The Russian Association of Independent Genres has just offered for free download the album "Dante/Moscow" by Won James Won. This net-release comes as part of RAIG's new online venture, "Accessory Takes." The album consists of a single 30-minute composition originally designed to accompany a film of the same name by the Arbor Studio; before now it was only available in an extremely limited gift-edition. Offered to a new audience, it comes with an official designation: "Chilling and chaotic, mellow, melancholic, minimalist electro-acoustic ambient music."
The Dante project, subsequently published in book form, was based on a photographic exhibition by Aleksandr Maslenitsyn and Sergei Kos'ianov. The show's images were inspired by the question of whether Dante's masterpiece, already celebrated by countless painters and engravers, could be evoked in photographs. Thirty-eight images were produced from the cityscape of Moscow to conjure appropriate moods for Hell, Purgatory, and Heaven.
Won James Won work with similar questions of generic tradition or limits, both visual and audible. In existence for four years and based in St Petersburg, they run from a core duo of Daniil Smirnov and Tikhon Kubov to a seven-piece ensemble when live. In a similarly shapeless fashion, their collective output - both in and out of WJW - runs the sonic gamut of dabblings with industrial drone to part-time membership in funk/punk outfit Kirpichi (The Bricks). The results are somewhat reminiscent of Throbbing Gristle or the early years of Cabaret Voltaire.
The first video here finds them in relatively restrained form: held in place by a series of loops, "Tapeworm Delivery" maintains a discernible structure. The core metaphor of the tapeworm, however, is revealed in its full, gory glory elsewhere in WJW's portfolio. Many of the band's artworks expose an equally insistent series of looping returns to death, decay, and a chaotic sense of physicality.
With some peripheral members of WJW contributing from other locations across Russia, they together make recourse to the art-movement of Zvezdaz ("Starz") as their shared group identity. Given that the home page of Zvezdaz shows nothing more than a recumbent skeleton and remains endlessly "ANDER KONSTRAKSHN," the theme of breakdown returns once more.
WJW's MySpace page refers to Zvezdaz as "an invisible art-community" responsible for "even more unlistenable and obscure formations." Sooner or later we reach the point where formation vanishes altogether, so the works aren't obviously or regularly punctuated at all. We lose the ability to "listen" (to count, to be sure of passage) and simply find ourselves in the sounds.
"Dante/Moscow" as a singular 30-minute work also strives for that sense of sonic place, rather than for movement. Hence the Dantesque motif of a punctuated journey (ring after ring) that slowly gives way to both endless, circling forms and pure states of eternity.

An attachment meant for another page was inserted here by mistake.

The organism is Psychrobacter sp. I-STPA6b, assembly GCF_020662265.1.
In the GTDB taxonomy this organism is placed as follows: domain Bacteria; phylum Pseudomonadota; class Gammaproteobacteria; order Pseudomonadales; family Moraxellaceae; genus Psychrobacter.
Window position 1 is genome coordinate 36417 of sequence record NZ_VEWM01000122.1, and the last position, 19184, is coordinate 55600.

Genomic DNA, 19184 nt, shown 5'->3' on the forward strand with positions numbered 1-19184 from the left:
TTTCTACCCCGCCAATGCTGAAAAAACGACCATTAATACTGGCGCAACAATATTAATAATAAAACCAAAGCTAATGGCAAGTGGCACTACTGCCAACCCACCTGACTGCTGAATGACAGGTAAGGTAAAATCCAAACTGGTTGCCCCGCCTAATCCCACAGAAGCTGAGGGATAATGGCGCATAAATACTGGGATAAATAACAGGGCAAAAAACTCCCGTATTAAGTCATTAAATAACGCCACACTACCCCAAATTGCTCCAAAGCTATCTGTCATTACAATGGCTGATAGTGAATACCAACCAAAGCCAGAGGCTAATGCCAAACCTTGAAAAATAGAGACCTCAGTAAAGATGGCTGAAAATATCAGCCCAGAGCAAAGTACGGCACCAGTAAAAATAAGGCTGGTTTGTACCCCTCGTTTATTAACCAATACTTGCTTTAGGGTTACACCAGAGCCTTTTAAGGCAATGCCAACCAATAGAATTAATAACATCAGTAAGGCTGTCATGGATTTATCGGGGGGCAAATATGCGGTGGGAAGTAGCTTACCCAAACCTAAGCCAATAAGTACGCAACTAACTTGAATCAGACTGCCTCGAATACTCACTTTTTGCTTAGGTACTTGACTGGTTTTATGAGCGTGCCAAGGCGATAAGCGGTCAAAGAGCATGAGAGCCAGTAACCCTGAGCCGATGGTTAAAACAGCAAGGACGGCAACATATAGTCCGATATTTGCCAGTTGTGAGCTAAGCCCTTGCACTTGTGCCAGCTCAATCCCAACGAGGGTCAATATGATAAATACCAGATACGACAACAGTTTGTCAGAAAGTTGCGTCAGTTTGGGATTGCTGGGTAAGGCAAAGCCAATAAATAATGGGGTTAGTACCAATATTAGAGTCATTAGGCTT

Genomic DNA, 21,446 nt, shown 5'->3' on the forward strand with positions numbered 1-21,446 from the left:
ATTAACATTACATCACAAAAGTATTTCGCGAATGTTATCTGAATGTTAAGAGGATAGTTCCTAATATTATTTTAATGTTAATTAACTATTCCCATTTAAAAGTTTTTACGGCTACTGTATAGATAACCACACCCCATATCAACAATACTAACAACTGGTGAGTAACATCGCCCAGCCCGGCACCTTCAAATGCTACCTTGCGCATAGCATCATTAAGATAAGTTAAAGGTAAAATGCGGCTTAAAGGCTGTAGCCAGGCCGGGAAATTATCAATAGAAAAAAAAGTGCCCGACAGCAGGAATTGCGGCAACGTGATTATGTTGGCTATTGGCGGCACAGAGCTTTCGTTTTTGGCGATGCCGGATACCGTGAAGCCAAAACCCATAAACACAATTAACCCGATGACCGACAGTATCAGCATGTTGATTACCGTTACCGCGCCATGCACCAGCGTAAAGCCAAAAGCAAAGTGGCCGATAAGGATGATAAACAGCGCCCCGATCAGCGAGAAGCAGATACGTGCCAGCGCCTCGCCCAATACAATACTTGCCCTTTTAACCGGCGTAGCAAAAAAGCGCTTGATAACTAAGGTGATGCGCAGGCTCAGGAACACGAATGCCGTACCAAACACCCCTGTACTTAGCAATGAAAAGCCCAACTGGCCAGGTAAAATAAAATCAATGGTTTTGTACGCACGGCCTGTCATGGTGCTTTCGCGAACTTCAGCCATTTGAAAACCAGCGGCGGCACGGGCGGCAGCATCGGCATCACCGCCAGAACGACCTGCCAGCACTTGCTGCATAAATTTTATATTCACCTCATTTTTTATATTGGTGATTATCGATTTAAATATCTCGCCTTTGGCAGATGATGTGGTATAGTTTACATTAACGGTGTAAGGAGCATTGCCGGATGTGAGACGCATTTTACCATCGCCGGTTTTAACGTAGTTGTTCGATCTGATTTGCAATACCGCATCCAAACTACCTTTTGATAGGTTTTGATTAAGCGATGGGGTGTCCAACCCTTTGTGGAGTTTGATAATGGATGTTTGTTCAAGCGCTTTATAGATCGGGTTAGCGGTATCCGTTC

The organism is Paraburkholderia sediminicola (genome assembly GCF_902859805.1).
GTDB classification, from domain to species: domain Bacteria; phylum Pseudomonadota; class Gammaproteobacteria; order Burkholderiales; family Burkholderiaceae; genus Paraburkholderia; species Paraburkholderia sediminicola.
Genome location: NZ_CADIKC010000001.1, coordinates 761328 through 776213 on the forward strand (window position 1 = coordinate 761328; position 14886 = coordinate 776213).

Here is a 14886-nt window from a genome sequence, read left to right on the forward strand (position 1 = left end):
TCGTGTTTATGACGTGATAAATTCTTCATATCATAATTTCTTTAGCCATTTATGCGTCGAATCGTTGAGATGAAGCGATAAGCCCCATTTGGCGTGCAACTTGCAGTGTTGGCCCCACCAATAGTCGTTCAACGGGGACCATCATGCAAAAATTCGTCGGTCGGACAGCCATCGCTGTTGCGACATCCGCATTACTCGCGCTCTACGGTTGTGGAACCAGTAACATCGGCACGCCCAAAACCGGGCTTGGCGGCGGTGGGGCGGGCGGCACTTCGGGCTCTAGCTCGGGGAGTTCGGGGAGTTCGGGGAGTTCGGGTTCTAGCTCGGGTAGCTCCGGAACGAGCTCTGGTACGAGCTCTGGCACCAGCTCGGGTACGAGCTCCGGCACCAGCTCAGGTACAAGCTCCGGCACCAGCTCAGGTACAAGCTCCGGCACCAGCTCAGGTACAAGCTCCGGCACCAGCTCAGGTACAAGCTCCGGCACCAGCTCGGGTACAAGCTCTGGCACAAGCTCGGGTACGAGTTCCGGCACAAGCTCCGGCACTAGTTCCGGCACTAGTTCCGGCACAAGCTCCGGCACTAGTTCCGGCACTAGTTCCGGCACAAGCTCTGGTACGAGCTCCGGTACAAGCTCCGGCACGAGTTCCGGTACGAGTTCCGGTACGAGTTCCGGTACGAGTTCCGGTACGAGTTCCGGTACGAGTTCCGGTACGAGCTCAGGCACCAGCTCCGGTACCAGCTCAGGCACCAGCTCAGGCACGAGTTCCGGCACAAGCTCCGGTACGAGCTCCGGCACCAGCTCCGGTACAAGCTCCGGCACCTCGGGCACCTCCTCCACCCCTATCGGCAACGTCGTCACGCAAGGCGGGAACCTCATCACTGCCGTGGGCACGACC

At times "Dante/Moscow" displays a great beauty. Nonetheless, the danger of collapse, of physical or structural failure is what makes that gorgeous tranquility so tense. It's a latent force that's usually much more to the forefront of WJW's work. This struggle between order and disorder , individual and habitus, is well captured in "Annus Confusionis." The political connotations here and elsewhere can be numerous, but given the fact that WJW are undeniably obscure lyrically, the clearer social critique is usually left to the artwork. Hence the value of video.
This shambolic busyness allow for an interface between genres or projects that's impossible at the upper levels of the music business. In other words, WJW exist in a state of continuous financial peril. Sometimes that's audible.
In the third video, "World History, Part One," the influences move in the opposite direction: mayhem informs the mainstream. We can certainly hear strains of WJW's other, more accessible rap/funk outlets, like Kirpichi or Jazzlobster. That's the greatest value of Won James Won: although displaying an abandon that is utterly impossible inside generic performance, their investigations of formal limits nonetheless do help to invigorate the more radio-friendly endeavors. The mainstream benefits.
Kirpichi's recent rockumentary "V udare" showed this cross-fertilization in an interesting game with its own chronology. The film is split between numbers played on stage (the reality of the recent present) and prior footage of the day's preparations, where the potential of a future event is seen unfolding. In some scenes shot at home, the screen even splits three ways in the multiplicity of a single moment across several spaces, each occupied by different musicians. Traditional experiences of integrity are subjected to doubt.
These polite and pleasant structural tricks have their roots in something much, much darker.